ANNAPOLIS, Md. (AP) - A study estimates medical claims costs in Maryland could jump 67 percent for residents' individual policies by 2017 under the federal health care overhaul, but a state official says the study is flawed because it doesn't consider unique steps taken to ease pressure on rates.
The increase cited in a report released Tuesday by the Society of Actuaries says much of the reason for the higher claims costs is that sicker people are expected to join the pool.
But Carolyn Quattrocki, executive director of the Governor's Office of Health Care Reform, says the report fails to consider several unique aspects in Maryland. One is the fact that it has a large high-risk pool compared to other states and has already taken care of a larger portion of its sickest residents.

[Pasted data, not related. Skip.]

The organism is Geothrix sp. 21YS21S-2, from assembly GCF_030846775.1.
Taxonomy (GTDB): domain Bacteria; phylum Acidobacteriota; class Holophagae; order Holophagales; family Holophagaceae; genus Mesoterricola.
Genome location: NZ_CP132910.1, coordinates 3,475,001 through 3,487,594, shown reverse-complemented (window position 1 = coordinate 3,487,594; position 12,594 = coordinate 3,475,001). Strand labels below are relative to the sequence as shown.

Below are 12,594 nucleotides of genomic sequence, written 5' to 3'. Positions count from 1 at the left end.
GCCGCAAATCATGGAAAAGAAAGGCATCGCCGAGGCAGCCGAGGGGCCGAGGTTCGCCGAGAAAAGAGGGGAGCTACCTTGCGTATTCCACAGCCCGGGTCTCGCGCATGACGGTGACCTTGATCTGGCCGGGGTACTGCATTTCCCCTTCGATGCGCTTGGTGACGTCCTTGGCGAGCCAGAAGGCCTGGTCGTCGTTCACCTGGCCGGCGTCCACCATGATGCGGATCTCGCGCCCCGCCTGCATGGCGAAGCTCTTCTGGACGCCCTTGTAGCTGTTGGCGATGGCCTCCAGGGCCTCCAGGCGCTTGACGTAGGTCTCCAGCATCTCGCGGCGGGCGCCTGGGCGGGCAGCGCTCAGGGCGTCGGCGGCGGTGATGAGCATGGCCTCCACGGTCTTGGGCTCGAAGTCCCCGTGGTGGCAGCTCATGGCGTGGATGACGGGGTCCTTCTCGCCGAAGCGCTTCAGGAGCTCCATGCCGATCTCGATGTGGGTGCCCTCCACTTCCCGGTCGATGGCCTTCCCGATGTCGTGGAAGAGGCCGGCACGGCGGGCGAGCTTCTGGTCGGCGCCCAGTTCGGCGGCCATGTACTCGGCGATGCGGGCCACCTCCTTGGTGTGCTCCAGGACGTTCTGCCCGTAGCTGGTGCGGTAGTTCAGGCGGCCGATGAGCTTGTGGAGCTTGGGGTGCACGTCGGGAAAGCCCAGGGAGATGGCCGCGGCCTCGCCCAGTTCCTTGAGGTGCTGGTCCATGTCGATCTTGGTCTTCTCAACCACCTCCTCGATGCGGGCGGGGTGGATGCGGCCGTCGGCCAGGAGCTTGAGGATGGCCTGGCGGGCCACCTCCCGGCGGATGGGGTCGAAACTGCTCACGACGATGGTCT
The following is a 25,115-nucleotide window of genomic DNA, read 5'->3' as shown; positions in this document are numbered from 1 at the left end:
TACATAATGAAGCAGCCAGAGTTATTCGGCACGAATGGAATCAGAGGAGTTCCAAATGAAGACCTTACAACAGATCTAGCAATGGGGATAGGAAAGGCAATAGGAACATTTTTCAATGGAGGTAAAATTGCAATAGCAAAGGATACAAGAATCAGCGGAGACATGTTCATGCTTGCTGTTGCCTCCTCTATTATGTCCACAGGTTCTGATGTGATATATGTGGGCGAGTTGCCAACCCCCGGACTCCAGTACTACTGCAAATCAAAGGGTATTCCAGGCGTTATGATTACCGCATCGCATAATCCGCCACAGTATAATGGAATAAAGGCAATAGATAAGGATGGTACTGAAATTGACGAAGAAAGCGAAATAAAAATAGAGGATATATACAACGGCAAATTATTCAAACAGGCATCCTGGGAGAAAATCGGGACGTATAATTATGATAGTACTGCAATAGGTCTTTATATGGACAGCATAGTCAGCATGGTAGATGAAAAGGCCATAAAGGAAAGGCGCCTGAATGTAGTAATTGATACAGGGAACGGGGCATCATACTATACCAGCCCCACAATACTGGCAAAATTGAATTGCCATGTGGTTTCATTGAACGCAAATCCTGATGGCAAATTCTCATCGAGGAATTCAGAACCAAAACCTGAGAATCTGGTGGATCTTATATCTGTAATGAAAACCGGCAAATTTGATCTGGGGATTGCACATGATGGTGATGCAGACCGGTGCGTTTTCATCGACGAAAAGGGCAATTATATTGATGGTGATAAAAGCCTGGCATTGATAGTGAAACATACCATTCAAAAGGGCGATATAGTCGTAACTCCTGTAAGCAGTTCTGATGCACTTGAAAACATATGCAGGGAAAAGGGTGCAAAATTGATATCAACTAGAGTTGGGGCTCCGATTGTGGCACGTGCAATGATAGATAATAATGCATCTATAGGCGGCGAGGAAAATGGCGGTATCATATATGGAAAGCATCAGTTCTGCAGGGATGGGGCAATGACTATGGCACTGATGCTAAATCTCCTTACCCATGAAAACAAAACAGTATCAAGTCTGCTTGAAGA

DOVER, Del. (AP) - A new study says medical claims costs in Delaware will increase by almost 30 percent for individual policies under President Obama's health care reform plan.
The report released Tuesday by the Society of Actuaries says medical claims costs in Delaware will increase by 29.3 percent in the individual health insurance market by 2017, compared to an estimated 32 percent nationwide increase.
The study estimates that the non-group cost per member per month in Delaware will increase from $380 to $491.
The study also projects that the percentage of uninsured in Delaware would decrease from 9.5 percent to 4.9 percent by 2017, and that the individual non-group market will more than double, from about 26,000 to 56,000 lives, with 81 percent of that enrollment in health care exchanges.